Have you ever wondered how much top executives in the bar code and RFID industry are paid? The Bar Code News(tm) took a look at the compensation of the CEOs of public companies (and one non-profit) and found they are doing well.
Below we show monetary and equity/stock/option compensation as reported by either 10-K forms or public sites where they gather such data. Some companies 10-K forms involve numerous confusing (perhaps deliberately) addendums and we found that a bit tedious, so we utilized other public sources too. Be sure to check out our review of bar code related public company earnings for 3Q18.
Here’s what we found:
#1 - Avery Dennison - The highest paid CEO in the bar code/RFID industry is Mitchell R Butier. Salary.com and Wallmine.com differed slightly in reporting his compensation which seems to be about $8.6 million. Note - five other executives at Avery reportedly earned over $2 million in total compensation. FY 2017. Avery Dennison is profitable and arguably the king of the label industry.
#2 - Zebra - Anders Gustafsson - total compensation approximately $7.79 million dollars. Five other executives earned over $1 million as well. FY 2017. The company recently reported strong growth, is profitable and dominates a number of sectors. The market cap is about $8.7 billion and the symbol is ZBRA.
#3 - Digimarc - Bruce Davis - total comp for FY 2017 - about $5.4 million. Digimarc has lost money for the last few years, and revenues for the most recent quarter (3Q18) fell 40% over the prior year. Share price touched a multi-year low this week at $18.94. Symbol DMRC.
#4 - ScanSource - the iconic company and original consolidator of the POS and bar code industry, CEO Mike Baur earned $4.4 million in various forms of compensation. ScanSource reported strong growth last quarter and is profitable.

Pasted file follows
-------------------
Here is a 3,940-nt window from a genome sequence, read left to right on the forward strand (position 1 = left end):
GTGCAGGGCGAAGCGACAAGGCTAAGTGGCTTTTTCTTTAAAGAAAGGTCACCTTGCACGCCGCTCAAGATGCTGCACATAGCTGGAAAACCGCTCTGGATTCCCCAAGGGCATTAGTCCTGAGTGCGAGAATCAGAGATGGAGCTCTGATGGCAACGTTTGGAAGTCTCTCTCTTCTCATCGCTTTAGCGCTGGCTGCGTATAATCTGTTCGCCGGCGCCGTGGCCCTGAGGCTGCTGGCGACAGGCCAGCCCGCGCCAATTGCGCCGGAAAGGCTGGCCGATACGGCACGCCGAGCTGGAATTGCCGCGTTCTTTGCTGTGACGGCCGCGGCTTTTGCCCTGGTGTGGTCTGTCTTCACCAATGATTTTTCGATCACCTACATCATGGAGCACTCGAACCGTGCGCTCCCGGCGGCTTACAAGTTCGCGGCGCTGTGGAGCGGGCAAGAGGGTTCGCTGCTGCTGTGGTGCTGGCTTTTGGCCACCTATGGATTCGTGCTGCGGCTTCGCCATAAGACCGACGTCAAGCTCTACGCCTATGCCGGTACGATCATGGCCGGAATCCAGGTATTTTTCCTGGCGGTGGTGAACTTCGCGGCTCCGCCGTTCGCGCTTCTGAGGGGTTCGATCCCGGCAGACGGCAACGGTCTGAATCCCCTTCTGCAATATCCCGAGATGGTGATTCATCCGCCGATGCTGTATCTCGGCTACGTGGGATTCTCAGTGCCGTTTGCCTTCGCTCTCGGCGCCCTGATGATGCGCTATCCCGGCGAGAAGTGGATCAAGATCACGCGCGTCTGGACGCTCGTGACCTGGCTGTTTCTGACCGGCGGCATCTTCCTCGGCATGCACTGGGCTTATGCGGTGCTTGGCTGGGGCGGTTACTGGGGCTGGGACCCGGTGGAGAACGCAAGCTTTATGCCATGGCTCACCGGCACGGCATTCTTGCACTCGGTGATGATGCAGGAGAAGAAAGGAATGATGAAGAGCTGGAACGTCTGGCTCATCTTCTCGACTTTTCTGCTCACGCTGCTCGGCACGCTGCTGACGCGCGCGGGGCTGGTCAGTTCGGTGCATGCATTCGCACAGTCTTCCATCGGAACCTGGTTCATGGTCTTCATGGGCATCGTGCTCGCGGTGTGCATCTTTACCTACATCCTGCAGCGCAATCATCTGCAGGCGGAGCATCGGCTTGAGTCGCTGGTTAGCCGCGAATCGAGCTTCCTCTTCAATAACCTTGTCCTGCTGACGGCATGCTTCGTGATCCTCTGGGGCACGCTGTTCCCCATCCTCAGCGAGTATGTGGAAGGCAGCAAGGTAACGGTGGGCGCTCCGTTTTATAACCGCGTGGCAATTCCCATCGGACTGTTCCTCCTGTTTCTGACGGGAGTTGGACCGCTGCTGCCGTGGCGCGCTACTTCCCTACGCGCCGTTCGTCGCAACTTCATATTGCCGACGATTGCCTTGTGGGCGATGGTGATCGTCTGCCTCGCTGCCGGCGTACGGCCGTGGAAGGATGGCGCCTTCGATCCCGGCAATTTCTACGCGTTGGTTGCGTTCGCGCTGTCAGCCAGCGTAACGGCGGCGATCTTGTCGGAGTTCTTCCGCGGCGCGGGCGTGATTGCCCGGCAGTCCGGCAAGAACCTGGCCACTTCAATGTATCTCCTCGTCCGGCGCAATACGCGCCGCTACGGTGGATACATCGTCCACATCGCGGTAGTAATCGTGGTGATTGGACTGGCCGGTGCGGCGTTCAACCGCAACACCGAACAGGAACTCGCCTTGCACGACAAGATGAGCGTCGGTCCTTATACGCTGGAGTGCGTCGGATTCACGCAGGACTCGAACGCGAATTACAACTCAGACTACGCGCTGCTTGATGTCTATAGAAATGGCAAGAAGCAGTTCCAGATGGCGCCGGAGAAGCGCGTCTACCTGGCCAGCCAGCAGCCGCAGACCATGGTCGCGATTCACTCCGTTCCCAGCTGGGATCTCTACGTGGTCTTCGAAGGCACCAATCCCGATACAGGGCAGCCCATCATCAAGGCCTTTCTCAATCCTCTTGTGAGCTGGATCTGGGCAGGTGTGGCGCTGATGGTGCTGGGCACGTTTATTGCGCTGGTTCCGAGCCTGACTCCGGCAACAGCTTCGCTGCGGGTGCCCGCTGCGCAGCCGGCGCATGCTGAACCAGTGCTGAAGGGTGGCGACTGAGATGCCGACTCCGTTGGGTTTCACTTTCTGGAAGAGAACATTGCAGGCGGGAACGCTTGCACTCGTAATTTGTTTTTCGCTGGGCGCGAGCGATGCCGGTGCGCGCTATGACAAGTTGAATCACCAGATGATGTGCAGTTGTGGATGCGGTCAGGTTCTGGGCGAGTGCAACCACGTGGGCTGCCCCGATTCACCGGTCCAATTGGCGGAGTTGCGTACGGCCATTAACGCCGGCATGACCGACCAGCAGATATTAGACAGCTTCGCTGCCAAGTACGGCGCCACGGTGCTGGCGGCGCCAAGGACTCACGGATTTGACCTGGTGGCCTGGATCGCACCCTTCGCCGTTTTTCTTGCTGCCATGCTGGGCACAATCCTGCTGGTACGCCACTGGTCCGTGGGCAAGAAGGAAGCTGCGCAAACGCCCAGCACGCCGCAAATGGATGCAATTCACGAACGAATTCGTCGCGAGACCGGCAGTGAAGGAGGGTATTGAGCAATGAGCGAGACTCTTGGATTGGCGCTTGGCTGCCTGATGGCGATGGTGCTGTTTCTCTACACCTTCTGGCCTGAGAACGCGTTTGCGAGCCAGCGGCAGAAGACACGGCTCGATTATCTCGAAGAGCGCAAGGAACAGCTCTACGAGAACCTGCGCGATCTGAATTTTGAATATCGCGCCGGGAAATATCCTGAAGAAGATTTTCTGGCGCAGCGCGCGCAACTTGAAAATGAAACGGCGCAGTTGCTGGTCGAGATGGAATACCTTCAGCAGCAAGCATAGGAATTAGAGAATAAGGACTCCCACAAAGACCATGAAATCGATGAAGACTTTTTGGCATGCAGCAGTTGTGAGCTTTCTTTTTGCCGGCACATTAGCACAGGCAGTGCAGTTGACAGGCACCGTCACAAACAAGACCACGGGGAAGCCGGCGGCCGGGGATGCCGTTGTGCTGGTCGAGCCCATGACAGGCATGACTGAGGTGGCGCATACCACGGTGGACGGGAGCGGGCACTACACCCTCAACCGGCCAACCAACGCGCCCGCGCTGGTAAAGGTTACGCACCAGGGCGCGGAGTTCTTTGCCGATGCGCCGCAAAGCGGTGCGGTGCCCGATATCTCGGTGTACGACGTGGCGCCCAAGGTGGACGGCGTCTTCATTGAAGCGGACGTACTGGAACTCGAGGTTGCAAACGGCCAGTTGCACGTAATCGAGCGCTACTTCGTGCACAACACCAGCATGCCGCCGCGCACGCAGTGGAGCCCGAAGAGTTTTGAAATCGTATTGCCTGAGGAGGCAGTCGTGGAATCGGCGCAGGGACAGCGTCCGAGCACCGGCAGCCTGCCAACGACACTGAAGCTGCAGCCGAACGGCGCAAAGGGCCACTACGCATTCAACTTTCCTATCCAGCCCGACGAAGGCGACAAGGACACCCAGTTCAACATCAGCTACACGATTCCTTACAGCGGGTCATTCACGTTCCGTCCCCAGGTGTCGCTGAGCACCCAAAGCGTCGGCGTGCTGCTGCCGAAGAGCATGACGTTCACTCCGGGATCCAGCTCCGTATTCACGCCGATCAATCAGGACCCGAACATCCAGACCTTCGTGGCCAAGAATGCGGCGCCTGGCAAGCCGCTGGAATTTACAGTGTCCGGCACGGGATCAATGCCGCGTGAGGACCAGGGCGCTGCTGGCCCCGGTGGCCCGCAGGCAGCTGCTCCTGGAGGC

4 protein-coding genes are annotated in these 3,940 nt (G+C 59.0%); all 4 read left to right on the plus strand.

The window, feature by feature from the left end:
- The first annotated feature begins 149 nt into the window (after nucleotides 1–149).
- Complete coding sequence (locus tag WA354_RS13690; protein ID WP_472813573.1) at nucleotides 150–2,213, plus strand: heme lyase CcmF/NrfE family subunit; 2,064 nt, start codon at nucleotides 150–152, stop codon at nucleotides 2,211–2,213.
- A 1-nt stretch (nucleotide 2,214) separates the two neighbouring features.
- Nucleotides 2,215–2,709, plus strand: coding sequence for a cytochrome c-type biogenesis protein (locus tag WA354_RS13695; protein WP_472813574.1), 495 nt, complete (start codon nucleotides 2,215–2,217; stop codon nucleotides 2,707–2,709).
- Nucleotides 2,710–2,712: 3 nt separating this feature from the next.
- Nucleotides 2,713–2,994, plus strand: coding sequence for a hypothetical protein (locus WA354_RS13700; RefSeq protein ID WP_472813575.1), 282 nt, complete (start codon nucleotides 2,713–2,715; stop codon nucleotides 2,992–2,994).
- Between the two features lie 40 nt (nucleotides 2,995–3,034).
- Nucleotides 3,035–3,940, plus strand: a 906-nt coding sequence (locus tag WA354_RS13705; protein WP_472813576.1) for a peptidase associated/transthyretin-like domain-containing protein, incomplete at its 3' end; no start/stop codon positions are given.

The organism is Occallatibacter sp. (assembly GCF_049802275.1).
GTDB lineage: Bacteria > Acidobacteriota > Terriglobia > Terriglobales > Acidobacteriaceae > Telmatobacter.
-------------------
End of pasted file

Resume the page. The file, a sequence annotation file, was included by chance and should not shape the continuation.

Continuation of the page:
#5 - Cognex - Machine vision specialist, the CEO Robert J Willett had total compensation of approximately $3.8 million. The company is profitable and currently sports a P/E of 49.
#6 - Impinj - a major player in the RFID industry. CEO Chris Diorio received about $2.1 million in total compensation for FY 2017. Impinj had revenues last year of $117 million and is losing money. Nasdaq symbol PI. Market cap is about $400 million, and some institutional investors have recently cut their stakes.
#7 - GS1 - the Global Standards company and bar code issuing agency - run as a non-profit 501(c) but seemingly quite lucrative, did very well and paid its CEO Robert Carpenter handsomely. He received $1,964,028 according to GS1 Public Form 990 for 2016. That is about four times the average compensation for non-profit CEOs of the same size*. (*Source: 2018 Guidestar Non-Profit Compensation Report, which showed average annual compensation for CEOs of non-profits with greater than $50 million budgets at about $500,000.) GS1 financials (public form 990) are available at Guidestar.org.
#8 - Identiv - CEO Steve Humphreys reportedly received $451,941 according to Salary.com. Identiv’s current market cap is about $84 million and it is not profitable.